When you’re building new construction on a budget, it’s important to be choosy about which upgrades you commit to. While the perfect scenario would allow you to select every upgrade you love, that’s not always possible. But how do you narrow down your list? Here are some upgrades we suggest you investigate at the time of building and our reasoning behind them.
Thinking about expanding your family in the future or expect to need more space later on for other needs? Don’t hold back on the floor plan with a renovation in mind later. Adding on a room, closet, or garage can be more expensive on an established house than during a fresh build. The addition may also end up looking out of place, depending on your home’s design and materials, which could lower the market value.
Choose the highest quality cabinets that you can afford and will be satisfied with. Kitchen cabinets are expensive to replace later on and tearing up the kitchen can be very disruptive for your household. It’s best to get this room’s bones exactly the way you want it before moving in. Hardware and other cosmetic details can be upgraded later.
Just as kitchen cabinets can be difficult and disruptive to upgrade later, so can counters. They can be problematic to cut and frustrating to fit just perfect, which could lead to additional costs later on. Paying extra for granite or another higher-quality countertop upfront definitely pays off in the long run. Luckily, many builders nowadays will offer deals on granite upgrades.
Bathtubs and Showers
I’ve known many plumbers in my time and there’s one thing that I’ve heard them gripe about on more than one occasion – moving plumbing, especially if the home is on a slab. Tearing up a slab, tearing out a wall, trying to fit in extra pipe – it’s not fun! It can also be expensive. So, if you want a separate shower or spa tub, or another design requiring extra piping, try to get it done during the build. Even if you don’t have the upgraded fixtures put in right away, verify with the contractor that the current piping will be able to handle the extras.
Electrical Outlets and Light Fixtures
Electrical is another upgrade that can be difficult to implement later on, because it can involve ripping out drywall and facing structural roadblocks that will prevent your ideal installation. While it’s easy to upgrade electrical plates, pendant lights, chandeliers, ceiling fans, etc., you should still make sure that you get the optimal number of electrical outlets (interior/exterior) and light fixtures (especially recessed) during building. The same can be said if you need any cable or specialty wiring installed in the home. Prevent the extra hassle down the road.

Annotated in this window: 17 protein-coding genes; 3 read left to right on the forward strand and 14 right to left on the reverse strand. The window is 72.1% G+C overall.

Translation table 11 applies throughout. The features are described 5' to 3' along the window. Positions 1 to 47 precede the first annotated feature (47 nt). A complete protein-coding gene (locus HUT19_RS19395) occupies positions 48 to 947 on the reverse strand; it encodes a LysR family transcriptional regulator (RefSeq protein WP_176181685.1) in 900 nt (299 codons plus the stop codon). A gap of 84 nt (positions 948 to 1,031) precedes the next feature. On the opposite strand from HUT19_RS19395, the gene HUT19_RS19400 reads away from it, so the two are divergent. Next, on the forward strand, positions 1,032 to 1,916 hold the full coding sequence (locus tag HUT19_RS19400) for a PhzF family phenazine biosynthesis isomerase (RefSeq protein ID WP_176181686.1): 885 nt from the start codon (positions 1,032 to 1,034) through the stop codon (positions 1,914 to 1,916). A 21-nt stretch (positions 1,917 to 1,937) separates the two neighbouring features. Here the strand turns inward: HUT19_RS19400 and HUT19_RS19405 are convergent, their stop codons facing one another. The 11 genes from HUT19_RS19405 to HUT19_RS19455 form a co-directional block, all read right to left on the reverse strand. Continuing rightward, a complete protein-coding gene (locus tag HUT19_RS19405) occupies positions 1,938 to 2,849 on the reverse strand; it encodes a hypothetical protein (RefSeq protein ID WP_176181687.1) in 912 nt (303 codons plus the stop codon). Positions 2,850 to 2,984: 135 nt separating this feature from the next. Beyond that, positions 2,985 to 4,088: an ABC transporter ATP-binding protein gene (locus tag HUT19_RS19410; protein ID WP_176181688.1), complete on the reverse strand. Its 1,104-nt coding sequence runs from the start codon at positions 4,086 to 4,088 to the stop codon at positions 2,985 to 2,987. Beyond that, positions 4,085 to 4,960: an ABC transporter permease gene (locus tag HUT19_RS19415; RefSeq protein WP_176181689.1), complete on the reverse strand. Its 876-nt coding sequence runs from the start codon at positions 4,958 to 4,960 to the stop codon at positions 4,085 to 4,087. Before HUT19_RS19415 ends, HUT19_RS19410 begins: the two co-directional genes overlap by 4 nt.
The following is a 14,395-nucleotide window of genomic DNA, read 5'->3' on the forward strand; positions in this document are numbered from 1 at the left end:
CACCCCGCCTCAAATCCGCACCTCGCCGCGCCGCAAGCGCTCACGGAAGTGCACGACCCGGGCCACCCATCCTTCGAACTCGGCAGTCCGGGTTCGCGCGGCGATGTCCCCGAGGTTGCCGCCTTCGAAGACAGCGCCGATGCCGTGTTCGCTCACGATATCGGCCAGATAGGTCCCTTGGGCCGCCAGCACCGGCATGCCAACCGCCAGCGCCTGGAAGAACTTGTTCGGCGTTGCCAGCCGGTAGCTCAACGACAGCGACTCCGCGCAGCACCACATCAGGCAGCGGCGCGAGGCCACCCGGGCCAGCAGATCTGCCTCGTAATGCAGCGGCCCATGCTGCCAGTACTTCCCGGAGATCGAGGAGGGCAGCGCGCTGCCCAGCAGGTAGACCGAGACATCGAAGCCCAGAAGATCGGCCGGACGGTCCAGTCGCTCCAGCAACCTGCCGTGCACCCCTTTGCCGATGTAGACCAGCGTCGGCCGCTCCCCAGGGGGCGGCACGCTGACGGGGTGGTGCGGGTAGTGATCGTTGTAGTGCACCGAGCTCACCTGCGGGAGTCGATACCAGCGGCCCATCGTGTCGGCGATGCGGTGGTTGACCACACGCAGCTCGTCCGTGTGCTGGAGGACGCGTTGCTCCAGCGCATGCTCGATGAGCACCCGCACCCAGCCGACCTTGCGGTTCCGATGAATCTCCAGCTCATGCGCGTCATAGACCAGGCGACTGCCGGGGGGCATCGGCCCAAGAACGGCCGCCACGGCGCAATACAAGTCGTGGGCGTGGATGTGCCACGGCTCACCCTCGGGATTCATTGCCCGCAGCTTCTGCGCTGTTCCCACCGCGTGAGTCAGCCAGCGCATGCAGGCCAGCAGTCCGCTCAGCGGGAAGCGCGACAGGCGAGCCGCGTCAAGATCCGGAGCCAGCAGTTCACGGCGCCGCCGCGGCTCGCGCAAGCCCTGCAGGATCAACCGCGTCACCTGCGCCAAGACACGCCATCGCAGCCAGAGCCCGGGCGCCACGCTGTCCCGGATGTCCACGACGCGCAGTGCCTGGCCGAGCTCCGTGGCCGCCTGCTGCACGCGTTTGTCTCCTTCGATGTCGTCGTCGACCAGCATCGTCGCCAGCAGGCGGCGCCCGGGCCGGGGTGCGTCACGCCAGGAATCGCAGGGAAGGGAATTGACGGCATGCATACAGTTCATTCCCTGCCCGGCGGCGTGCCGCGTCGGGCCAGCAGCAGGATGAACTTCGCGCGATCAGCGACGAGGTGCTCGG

Not all flooring is created equal, and the flooring you choose depends on your personal preferences and lifestyle, but it’s a good idea to get your ideal flooring in the main living areas installed during the build. Bedrooms and baths are easier to upgrade later than the areas of your home that will get the most traffic. So, if you can, invest in flooring upfront.
While paint is one of the easier fixes to make, it can pay off to invest in high-quality paint right off the bat, especially if you have an active home. High quality paint is easy to wash, fade resistant, and longer lasting. The less frequent you have to paint, the less hassle there is. No moving furniture. No paying a painter. No begging friends or family members to lend a hand. It’s a relatively cheap and worthwhile upgrade compared to others.
HVAC and Other Systems
Paying extra money to make sure you have a reliable, energy efficient HVAC system will pay off in the long run, especially if you live in the South. It will save you money every month and prevent future repairs and maintenance. That really adds up for homeowners.
Similar can be said for shingles, hot water heaters, appliances, and insulation. Energy savers mean more money in your pocket. Luckily, we have some very good builders in Southeastern North Carolina that excel energy standards, so they may already be included.
So, what upgrades does this leave not to invest in? Crown molding, wainscoting, fancy light fixtures, high grade faucets, upscale windows or blinds, cabinet hardware, built-in shelves, extra landscaping, a sprinkler system, fence, etc. These are all things that can be added later.
Are we saying you shouldn’t invest in any of them at build? No. If you really want or need them and can afford them, go for it! Otherwise, the key to a good build is investing in the things that can’t easily be changed and that will save you money in the long run.
Have questions about buying new construction in the Wilmington area? Give us a call at (910) 202-2546 or send us a message through our contact page.
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